The Best Certifications for Personal Trainers

A coach works with an older man as part of an article on the best certifications for personal trainers.

What are the best certifications for personal trainers?

The answer is important for gym owners because the numbers don’t lie: Fitness businesses with personal-training programs can earn more. Data from Two-Brain’s State of the Industry ebook showed that personal training generates 24 percent of revenue on average in gyms that offer the service. The number can be as high as 57 percent of revenue in some gyms.

In order to build a profitable personal-training program, gym owners need qualified, credentialed coaches who can succeed in one-on-one or small-group sessions.

For trainers, earning a credential can increase knowledge and coaching skill, but it also provides legitimacy in the eyes of the public and allows access to insurance coverage. These benefits are balanced by the initial cost of obtaining the credential, maintenance costs, and renewal and continuing-education requirements.

Below, we’ve rounded up six of the best certifications for personal trainers and collected everything gym owners and coaches need to know about each one. 

Resource: Indeed.com Personal Trainer Salary

Resource: Create a Personal Trainer Business Plan


The Top 6 Credentials for Personal Trainers


American Council on Exercise (ACE)

The American Council on Exercise (ACE) is the world’s largest exercise-professional and health-coach certification organization. Its certifications are accredited by the National Commission for Certifying Agencies (NCCA), widely accepted as the gold standard for accreditation in the health and fitness professions. 

The ACE Personal Trainer Certification is one of four professional fitness certifications the organization offers and is “designed for health and exercise professionals providing one-on-one or small-group fitness instruction to individuals who are apparently healthy or have medical clearance to exercise.”

To become an ACE Certified Personal Trainer (ACE-CPT), individuals must pass the ACE Personal Trainer Certification Exam, which covers material across four domains: interviews and assessments; program design and implementation; program modification and progression; and professional conduct, safety and risk management. 

Once certified, ACE personal trainers benefit from a variety of career resources provided by the organization, including profiles in the United States Registry of Exercise Professionals and the national “Find Your Trainer” database, discounted liability insurance and educational programs, and more.

More information: ACE Personal Trainer Certification

Cost: US$849-$1,499 depending on package, with seasonal sales.

What you get: All three packages (Basic, Plus and Advantage) include access to ACE University (a digital learning platform featuring course tracking, video demonstrations, quizzes and a practice test), digital copies of the “ACE Personal Trainer Textbook” and “ACE Personal Trainer Study Companion,” and access to ACE Answers (an on-demand study support program featuring answers to common study questions, exam preparation articles and digital study groups).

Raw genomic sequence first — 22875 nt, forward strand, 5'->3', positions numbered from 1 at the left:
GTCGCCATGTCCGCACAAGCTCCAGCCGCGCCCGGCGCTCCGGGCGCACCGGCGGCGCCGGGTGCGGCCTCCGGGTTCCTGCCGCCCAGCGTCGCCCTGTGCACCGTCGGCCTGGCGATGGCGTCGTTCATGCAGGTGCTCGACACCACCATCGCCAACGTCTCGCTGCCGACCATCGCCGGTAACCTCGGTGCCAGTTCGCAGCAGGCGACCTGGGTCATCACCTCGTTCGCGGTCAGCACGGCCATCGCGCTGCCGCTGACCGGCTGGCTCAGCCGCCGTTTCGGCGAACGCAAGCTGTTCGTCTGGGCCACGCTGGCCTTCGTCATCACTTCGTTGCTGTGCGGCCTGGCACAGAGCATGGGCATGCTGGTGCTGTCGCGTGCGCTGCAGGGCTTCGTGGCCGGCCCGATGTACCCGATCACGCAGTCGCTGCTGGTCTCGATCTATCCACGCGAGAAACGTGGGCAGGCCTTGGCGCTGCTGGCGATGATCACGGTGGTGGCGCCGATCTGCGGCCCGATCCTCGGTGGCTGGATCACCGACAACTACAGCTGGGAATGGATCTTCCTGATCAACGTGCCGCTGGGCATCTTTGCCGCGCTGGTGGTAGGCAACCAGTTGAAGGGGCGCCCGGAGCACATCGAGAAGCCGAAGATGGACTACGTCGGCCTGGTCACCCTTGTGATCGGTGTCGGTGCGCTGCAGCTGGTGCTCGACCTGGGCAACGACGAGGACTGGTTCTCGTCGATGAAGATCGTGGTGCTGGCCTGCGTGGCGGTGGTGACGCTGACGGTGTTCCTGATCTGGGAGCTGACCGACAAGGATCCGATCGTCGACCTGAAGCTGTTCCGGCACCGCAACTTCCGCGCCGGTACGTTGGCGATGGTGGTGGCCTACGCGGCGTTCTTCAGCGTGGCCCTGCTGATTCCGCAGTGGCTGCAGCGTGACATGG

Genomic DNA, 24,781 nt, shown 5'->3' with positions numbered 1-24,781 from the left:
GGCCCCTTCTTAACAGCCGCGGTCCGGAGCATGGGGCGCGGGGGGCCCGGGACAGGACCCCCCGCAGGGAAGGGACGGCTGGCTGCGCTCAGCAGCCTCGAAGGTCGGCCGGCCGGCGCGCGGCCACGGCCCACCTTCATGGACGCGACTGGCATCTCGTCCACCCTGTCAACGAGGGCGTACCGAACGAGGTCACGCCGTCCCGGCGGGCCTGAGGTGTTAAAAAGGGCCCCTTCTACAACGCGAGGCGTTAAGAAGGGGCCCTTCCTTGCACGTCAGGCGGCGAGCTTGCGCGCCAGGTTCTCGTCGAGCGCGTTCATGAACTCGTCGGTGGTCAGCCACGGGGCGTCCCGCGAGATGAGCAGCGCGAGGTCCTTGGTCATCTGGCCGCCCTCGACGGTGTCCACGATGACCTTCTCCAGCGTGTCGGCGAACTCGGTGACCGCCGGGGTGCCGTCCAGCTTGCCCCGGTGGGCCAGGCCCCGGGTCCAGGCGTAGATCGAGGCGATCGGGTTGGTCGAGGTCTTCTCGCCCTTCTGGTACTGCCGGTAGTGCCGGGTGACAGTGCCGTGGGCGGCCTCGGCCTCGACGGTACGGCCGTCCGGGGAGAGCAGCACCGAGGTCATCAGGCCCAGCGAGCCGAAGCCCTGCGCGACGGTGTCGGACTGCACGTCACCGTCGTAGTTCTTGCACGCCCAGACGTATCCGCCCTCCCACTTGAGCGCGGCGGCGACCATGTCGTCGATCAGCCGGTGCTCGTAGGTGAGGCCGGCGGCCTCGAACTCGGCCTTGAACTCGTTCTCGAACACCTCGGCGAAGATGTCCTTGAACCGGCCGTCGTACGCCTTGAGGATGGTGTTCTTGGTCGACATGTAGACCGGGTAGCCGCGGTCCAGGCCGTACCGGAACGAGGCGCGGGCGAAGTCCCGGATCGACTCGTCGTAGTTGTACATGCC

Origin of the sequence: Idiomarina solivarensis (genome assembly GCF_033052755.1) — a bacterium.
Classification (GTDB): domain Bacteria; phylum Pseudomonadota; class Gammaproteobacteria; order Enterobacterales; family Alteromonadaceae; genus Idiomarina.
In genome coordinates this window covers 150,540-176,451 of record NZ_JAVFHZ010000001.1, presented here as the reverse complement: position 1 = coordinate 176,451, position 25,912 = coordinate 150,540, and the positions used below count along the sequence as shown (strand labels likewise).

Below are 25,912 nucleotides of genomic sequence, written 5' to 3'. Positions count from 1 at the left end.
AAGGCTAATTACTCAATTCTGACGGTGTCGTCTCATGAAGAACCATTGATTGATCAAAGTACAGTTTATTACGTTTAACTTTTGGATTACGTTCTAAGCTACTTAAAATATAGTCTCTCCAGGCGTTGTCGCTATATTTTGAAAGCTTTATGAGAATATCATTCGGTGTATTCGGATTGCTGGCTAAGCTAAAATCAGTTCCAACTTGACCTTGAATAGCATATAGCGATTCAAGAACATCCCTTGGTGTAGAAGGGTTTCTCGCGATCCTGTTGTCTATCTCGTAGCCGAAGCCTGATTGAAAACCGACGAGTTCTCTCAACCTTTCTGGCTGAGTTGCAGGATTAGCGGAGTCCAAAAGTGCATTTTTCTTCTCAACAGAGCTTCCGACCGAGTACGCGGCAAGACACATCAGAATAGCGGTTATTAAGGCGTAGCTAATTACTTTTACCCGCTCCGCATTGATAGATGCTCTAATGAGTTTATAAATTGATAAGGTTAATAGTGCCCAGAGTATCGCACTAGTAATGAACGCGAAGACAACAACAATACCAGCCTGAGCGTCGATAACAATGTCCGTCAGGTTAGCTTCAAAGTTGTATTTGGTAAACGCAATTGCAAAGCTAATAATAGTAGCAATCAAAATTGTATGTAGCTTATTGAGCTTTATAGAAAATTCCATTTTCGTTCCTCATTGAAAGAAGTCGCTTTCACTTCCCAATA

Plus and Advantage packages also include hard copies of the textbook (the Advantage package includes an audiobook) and study companion, as well as a supplemental course (Exercise Science 101) and extra ACE Answers features including live Q&A webinars.

Features exclusive to the Advantage package include Ace Answers facilitated study groups and access to one-on-one support from an ACE Advantage representative.

Currently, all three packages include the option to take the exam from home with live remote proctoring.

Prerequisites:

  • Must be at least 18 years old at time of registration.
  • Must hold an adult CPR and AED certificate with live skills check. Online CPR/AED courses not accepted. (AED only required in U.S. and Canada.)
  • Must present a current government-issued photo ID with signature (driver’s license, passport, military ID).
  • Must have completed high school (or the equivalent).


Expiration:

  • Valid for two years.


Renewal requirements:

  • 20 hours of ACE-approved continuing education.
  • Current CPR/AED certificate.
  • Fee: $129.


What Two-Brain clients are saying about it:

“It’s a good intro to how to be a coach, and they have ample opportunities for continuing ed.”

A credentialed personal trainer meets a new client at the door to the gym with a handshake.


Athletics and Fitness Association of America (AFAA)

The Athletics and Fitness Association of America (AFAA) has been certifying group and personal trainers for over 35 years. Formerly known as the Aerobics and Fitness Association of America, the organization was acquired by the National Academy of Sports Medicine (NASM, see below) in 2015.

The Personal Fitness Trainer Certification is one of six certifications the AFAA offers, although its Group Fitness Instructor Certification is its most robust and comprehensive. And while the latter is NCCA-accredited, the AFAA lists no accreditation for the Personal Fitness Trainer Certification. 

To become certified, individuals must pass an exam covering the human body and exercise physiology; behavior modification and communication skills; fitness screening, health assessment and injury prevention; and the basics of nutrition and weight management. 

More information: AFAA Personal Trainer Certification

Cost: $499